HIV protease inhibitor induces fatty acid and sterol biosynthesis in liver and adipose tissues due to the accumulation of activated sterol regulatory element-binding proteins in the nucleus.

Riddle TM, Kuhel DG, Woollett LA, Fichtenbaum CJ, Hui DY.

J Biol Chem. 2001 Oct 5;276(40):37514-9. doi: 10.1074/jbc.M104557200. Epub 2001 Aug 23.

The mechanism by which human immunodeficiency virus (HIV) protease inhibitor therapy adversely induces lipodystrophy and hyperlipidemia has not been defined. This study explored the mechanism associated with the adverse effects of the prototype protease inhibitor ritonavir in mice. Ritonavir treatment increased plasma triglyceride and cholesterol levels through increased fatty acid and cholesterol biosynthesis in adipose and liver. Ritonavir treatment also resulted in hepatic steatosis and hepatomegaly. These abnormalities, which were especially pronounced after feeding a Western type high fat diet, were due to ritonavir-induced accumulation of the activated forms of sterol regulatory binding protein (SREBP)-1 and -2 in the nucleus of liver and adipose, resulting in elevated expression of lipid metabolism genes. Interestingly, protease inhibitor treatment did not alter SREBP mRNA levels in these tissues. Thus, the adverse lipid abnormalities associated with protease inhibitor therapy are caused by the constitutive induction of lipid biosynthesis in liver and adipose tissues due to the accumulation of activated SREBP in the nucleus.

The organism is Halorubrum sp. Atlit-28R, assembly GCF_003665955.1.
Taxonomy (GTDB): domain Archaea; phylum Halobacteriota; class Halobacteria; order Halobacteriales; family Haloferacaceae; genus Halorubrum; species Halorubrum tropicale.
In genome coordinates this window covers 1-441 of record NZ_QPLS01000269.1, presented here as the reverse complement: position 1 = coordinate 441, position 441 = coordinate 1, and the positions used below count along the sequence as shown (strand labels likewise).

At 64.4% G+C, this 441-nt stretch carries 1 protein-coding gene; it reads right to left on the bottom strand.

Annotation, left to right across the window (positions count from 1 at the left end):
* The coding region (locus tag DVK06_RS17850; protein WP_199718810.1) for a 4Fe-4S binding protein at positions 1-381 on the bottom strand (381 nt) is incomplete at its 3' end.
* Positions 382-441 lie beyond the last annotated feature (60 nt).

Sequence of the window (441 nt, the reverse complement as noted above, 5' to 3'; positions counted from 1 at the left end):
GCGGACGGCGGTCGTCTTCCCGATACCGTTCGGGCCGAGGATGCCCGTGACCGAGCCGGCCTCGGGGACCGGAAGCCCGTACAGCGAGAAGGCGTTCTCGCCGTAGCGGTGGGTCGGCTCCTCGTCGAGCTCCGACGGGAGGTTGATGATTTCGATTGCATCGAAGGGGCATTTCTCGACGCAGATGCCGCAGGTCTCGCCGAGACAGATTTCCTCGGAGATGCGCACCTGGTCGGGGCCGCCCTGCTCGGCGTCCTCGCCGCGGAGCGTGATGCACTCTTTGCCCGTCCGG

PMID: 11546771

From MEDLINE®/PubMed®, a database of the U.S. National Library of Medicine.